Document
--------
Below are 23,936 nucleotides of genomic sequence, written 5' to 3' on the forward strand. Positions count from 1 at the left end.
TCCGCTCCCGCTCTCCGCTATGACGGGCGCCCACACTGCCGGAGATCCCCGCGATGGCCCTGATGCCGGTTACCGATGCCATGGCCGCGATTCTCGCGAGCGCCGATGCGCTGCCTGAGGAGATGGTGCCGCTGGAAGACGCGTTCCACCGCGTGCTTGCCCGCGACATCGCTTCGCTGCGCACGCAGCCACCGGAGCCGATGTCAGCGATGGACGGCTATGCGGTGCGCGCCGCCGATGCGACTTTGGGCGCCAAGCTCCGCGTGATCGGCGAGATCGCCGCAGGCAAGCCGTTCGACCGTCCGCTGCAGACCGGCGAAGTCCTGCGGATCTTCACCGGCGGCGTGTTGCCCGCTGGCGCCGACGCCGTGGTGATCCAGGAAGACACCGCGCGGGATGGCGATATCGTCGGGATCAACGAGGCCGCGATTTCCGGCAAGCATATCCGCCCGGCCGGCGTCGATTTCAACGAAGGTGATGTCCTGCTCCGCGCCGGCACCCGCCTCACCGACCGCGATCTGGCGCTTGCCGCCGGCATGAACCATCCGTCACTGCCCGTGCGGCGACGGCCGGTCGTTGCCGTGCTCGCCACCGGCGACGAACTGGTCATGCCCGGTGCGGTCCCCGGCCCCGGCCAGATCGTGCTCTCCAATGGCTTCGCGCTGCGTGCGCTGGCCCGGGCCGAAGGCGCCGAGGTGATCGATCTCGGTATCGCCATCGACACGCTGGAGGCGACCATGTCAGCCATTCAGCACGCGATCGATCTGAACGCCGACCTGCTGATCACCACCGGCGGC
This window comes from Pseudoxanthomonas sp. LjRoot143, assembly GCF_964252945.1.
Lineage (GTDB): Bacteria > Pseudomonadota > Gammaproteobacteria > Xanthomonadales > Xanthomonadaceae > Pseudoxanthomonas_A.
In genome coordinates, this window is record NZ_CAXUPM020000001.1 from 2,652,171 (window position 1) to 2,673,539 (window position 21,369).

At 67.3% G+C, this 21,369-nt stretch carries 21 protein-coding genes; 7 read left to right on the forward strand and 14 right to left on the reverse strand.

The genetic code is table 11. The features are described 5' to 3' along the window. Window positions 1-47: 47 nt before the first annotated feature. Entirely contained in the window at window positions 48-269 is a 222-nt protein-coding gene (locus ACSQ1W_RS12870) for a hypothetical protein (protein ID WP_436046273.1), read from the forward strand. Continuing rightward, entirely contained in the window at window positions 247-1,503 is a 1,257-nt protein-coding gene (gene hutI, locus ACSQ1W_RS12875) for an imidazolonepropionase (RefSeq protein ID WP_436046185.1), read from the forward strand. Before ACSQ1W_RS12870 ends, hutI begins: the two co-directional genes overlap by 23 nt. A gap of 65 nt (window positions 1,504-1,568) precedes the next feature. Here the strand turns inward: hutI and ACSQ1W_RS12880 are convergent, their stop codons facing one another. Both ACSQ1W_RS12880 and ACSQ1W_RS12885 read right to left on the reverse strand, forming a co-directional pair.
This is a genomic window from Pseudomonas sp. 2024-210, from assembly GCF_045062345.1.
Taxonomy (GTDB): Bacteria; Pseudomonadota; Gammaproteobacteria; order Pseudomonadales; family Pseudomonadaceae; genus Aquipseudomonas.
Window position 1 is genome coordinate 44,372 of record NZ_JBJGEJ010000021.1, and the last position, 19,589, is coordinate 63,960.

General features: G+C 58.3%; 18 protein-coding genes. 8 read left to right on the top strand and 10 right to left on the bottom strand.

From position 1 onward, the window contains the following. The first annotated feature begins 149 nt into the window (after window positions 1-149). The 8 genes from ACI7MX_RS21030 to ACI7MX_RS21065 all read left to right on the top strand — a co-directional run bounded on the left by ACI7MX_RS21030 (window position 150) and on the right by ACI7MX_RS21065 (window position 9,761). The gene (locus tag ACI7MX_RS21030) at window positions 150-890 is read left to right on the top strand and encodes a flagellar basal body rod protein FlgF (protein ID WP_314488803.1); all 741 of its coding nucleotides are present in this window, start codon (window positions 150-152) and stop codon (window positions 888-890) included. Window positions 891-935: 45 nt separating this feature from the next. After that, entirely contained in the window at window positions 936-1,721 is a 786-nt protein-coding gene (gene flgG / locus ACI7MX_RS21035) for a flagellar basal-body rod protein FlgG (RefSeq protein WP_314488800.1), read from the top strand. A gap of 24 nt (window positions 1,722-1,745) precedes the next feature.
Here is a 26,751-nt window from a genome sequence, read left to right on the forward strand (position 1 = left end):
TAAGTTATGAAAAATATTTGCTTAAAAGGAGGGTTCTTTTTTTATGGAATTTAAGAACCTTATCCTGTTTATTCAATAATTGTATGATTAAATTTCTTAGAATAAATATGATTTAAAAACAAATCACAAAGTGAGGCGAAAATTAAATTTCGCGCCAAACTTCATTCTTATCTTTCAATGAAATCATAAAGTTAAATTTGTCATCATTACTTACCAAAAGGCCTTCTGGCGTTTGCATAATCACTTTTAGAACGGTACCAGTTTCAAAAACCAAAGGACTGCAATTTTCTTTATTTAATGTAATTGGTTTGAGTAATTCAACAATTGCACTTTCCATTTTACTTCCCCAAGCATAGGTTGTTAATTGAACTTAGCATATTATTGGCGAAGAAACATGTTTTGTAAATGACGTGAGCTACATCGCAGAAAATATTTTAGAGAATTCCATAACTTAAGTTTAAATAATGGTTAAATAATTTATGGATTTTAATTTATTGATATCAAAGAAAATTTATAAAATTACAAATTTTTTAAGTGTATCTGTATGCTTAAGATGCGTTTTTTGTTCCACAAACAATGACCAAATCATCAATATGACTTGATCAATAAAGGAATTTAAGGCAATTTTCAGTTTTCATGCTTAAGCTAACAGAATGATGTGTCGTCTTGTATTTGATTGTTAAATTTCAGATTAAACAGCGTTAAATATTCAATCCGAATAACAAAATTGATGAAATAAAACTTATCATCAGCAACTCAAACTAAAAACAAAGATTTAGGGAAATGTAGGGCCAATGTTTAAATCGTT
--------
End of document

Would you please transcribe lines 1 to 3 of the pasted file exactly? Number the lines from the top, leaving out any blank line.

Below are 23,936 nucleotides of genomic sequence, written 5' to 3' on the forward strand. Positions count from 1 at the left end.
TCCGCTCCCGCTCTCCGCTATGACGGGCGCCCACACTGCCGGAGATCCCCGCGATGGCCCTGATGCCGGTTACCGATGCCATGGCCGCGATTCTCGCGAGCGCCGATGCGCTGCCTGAGGAGATGGTGCCGCTGGAAGACGCGTTCCACCGCGTGCTTGCCCGCGACATCGCTTCGCTGCGCACGCAGCCACCGGAGCCGATGTCAGCGATGGACGGCTATGCGGTGCGCGCCGCCGATGCGACTTTGGGCGCCAAGCTCCGCGTGATCGGCGAGATCGCCGCAGGCAAGCCGTTCGACCGTCCGCTGCAGACCGGCGAAGTCCTGCGGATCTTCACCGGCGGCGTGTTGCCCGCTGGCGCCGACGCCGTGGTGATCCAGGAAGACACCGCGCGGGATGGCGATATCGTCGGGATCAACGAGGCCGCGATTTCCGGCAAGCATATCCGCCCGGCCGGCGTCGATTTCAACGAAGGTGATGTCCTGCTCCGCGCCGGCACCCGCCTCACCGACCGCGATCTGGCGCTTGCCGCCGGCATGAACCATCCGTCACTGCCCGTGCGGCGACGGCCGGTCGTTGCCGTGCTCGCCACCGGCGACGAACTGGTCATGCCCGGTGCGGTCCCCGGCCCCGGCCAGATCGTGCTCTCCAATGGCTTCGCGCTGCGTGCGCTGGCCCGGGCCGAAGGCGCCGAGGTGATCGATCTCGGTATCGCCATCGACACGCTGGAGGCGACCATGTCAGCCATTCAGCACGCGATCGATCTGAACGCCGACCTGCTGATCACCACCGGCGGC
This window comes from Pseudoxanthomonas sp. LjRoot143, assembly GCF_964252945.1.